From Texas to Tech, Home at the Four C
Chuck and Marilyn Walker are the first landowners to protect their land through a conservation easement held by Park County Open Lands. Read Chuck’s story for a glimpse into why protecting the Four C for future generations is so important to him and his family.
The ranch in Texas came into our family in 1857 as settlement for a debt owed to my great-grandparents. My grandfather ranched it full-time, but by the time my Dad came along, he could no longer make a living on it, so he kept the ranch going and had a wholesale building materials business in town. When I came along, he told me I’d better get a good education and a good job because the ranch was no longer viable. We had development all around us, and city neighbors were dumping garbage and trash over the fences and poaching wildlife. I did as suggested and, after an MBA from Stanford, worked for Hewlett-Packard Co. for 30 years. When the last remnants of the ranch were sold in 1994, we took our portion of the proceeds and bought the ranch here in Cody.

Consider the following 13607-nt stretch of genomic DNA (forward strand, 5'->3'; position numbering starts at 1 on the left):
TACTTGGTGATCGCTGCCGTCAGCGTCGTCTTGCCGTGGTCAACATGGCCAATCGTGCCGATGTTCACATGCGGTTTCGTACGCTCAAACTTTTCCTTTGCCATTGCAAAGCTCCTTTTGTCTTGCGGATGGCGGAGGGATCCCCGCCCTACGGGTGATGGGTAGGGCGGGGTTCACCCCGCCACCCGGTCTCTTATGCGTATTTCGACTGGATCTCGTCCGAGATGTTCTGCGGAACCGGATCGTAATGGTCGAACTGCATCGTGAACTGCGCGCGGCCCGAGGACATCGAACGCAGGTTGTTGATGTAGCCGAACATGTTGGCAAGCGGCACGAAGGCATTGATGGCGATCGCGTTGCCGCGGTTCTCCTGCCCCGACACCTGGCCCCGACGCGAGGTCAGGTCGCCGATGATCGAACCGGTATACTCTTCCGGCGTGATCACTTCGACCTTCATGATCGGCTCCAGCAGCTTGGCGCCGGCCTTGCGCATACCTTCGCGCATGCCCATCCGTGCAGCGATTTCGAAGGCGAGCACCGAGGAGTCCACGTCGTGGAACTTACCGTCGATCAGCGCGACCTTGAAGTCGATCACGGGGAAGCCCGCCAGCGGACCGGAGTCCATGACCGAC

Why Cody? As a young adult beginning my career at HP in the Bay Area, I began hunting antelope and elk in Wyoming as a non-resident. Back in the late 60s and early 70s, it was easy to draw licenses, so it became an annual pilgrimage to the Red Desert for antelope and to the Wyoming Range west of Bondurant for elk. I fell in love with the beauty of the country, the wide open spaces, and the low population density. After 30 years at HP, I took early retirement and got back into ranching. You know the old saying, “You can take the boy out of the country, but you can’t take the country out of the boy.” Having bought our place here in 1994 (almost 30 years ago), I’ve watched the growth in Cody consume productive ag land with alarming speed. The session conducted by Jessica Crowder September a year ago at the Cody Club Room, highlighting the benefits of conservation easements, struck a chord with me based on what had happened in Texas. It also introduced me to Jarren Kuipers and PCOL. Following the meeting, I asked Jarren to come look at the ranch and let me know if it would qualify for a conservation easement. He brought Ellen Incelli and Steffan Freeman out for a visit and all were very encouraging. My next step was to have Tony Mong and Grant Gerharter come out and get their take on preserving the land for wildlife habitat. With their encouragement and the blessing of our son and his family, I made the decision to pursue it. My Dad had always told us kids that our grandfather wanted the Texas ranch to be preserved for his grandchildren. He died in 1954 when I was 10 years old. That didn’t happen, so in some ways conserving this ranch fulfills his wish for the next generation. I’m an incurable romantic… this decision makes me feel good inside.